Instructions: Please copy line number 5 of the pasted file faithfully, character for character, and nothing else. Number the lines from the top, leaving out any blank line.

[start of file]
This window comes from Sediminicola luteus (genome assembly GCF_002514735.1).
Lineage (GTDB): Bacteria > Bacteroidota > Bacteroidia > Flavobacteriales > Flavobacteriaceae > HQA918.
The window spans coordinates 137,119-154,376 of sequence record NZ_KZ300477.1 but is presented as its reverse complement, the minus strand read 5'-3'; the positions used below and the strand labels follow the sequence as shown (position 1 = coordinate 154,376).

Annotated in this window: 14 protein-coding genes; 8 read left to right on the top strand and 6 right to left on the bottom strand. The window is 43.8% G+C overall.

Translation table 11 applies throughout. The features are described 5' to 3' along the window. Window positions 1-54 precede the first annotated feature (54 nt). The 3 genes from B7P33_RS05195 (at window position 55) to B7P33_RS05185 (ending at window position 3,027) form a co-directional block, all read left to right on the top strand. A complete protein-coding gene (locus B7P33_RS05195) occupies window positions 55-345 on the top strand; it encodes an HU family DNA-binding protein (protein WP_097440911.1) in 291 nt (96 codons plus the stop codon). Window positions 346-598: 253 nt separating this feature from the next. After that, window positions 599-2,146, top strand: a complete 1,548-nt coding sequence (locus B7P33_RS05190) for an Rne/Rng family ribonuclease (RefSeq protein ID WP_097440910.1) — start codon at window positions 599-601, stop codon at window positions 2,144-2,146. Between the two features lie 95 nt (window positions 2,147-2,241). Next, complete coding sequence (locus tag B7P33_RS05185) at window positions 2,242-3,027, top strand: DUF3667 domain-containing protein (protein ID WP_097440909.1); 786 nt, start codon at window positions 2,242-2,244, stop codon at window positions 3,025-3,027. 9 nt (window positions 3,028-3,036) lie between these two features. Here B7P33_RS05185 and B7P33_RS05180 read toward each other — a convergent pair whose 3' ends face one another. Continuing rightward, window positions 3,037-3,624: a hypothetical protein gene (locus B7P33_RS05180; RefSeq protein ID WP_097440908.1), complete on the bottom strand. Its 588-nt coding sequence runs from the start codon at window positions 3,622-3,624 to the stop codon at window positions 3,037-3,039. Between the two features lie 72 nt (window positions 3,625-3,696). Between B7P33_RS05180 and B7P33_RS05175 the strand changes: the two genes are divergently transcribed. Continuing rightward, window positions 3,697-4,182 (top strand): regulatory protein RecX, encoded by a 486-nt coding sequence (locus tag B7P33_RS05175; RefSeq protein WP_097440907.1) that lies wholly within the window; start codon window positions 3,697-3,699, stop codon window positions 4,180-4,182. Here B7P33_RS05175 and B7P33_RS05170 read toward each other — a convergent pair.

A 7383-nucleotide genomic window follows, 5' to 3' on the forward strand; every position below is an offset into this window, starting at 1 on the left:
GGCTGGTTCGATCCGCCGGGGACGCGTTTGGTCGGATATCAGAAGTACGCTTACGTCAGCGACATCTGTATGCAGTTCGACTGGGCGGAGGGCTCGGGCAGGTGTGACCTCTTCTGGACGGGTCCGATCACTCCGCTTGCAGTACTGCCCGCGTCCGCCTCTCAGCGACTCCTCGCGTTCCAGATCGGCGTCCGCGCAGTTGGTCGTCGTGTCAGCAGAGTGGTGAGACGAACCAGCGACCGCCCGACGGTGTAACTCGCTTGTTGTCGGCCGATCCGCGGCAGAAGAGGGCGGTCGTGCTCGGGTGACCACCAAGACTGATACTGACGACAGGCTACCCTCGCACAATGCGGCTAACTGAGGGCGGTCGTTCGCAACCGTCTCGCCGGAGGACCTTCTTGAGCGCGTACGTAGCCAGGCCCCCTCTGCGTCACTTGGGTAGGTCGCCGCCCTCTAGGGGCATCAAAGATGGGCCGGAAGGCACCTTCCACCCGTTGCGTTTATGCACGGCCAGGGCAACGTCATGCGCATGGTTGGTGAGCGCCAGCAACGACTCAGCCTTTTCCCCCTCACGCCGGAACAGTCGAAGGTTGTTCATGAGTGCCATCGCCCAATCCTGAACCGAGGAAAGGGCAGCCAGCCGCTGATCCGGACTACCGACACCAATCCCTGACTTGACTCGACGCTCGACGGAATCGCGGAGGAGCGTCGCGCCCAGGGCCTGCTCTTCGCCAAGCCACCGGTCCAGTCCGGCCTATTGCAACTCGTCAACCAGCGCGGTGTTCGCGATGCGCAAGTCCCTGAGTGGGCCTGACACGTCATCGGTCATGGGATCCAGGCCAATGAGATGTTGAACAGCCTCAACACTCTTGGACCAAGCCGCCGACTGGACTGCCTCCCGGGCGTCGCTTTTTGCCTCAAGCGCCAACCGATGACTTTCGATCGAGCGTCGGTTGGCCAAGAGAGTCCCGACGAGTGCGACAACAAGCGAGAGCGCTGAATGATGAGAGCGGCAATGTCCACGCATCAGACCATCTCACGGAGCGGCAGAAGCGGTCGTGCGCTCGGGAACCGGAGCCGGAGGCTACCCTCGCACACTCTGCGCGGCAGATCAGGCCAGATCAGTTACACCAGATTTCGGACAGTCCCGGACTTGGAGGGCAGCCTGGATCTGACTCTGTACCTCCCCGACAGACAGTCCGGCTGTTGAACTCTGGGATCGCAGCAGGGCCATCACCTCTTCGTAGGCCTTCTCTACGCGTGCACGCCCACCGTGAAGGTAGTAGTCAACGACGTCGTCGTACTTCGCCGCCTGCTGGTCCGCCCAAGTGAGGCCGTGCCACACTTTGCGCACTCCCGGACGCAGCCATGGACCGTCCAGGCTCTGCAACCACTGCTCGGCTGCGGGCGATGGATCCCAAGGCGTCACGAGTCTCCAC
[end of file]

Translation table 11 applies throughout. The features are described 5' to 3' along the window. Window positions 1-54 precede the first annotated feature (54 nt). The 3 genes from B7P33_RS05195 (at window position 55) to B7P33_RS05185 (ending at window position 3,027) form a co-directional block, all read left to right on the top strand. A complete protein-coding gene (locus B7P33_RS05195) occupies window positions 55-345 on the top strand; it encodes an HU family DNA-binding protein (protein WP_097440911.1) in 291 nt (96 codons plus the stop codon). Window positions 346-598: 253 nt separating this feature from the next. After that, window positions 599-2,146, top strand: a complete 1,548-nt coding sequence (locus B7P33_RS05190) for an Rne/Rng family ribonuclease (RefSeq protein ID WP_097440910.1) — start codon at window positions 599-601, stop codon at window positions 2,144-2,146. Between the two features lie 95 nt (window positions 2,147-2,241). Next, complete coding sequence (locus tag B7P33_RS05185) at window positions 2,242-3,027, top strand: DUF3667 domain-containing protein (protein ID WP_097440909.1); 786 nt, start codon at window positions 2,242-2,244, stop codon at window positions 3,025-3,027. 9 nt (window positions 3,028-3,036) lie between these two features. Here B7P33_RS05185 and B7P33_RS05180 read toward each other — a convergent pair whose 3' ends face one another. Continuing rightward, window positions 3,037-3,624: a hypothetical protein gene (locus B7P33_RS05180; RefSeq protein ID WP_097440908.1), complete on the bottom strand. Its 588-nt coding sequence runs from the start codon at window positions 3,622-3,624 to the stop codon at window positions 3,037-3,039. Between the two features lie 72 nt (window positions 3,625-3,696). Between B7P33_RS05180 and B7P33_RS05175 the strand changes: the two genes are divergently transcribed. Continuing rightward, window positions 3,697-4,182 (top strand): regulatory protein RecX, encoded by a 486-nt coding sequence (locus tag B7P33_RS05175; RefSeq protein WP_097440907.1) that lies wholly within the window; start codon window positions 3,697-3,699, stop codon window positions 4,180-4,182. Here B7P33_RS05175 and B7P33_RS05170 read toward each other — a convergent pair.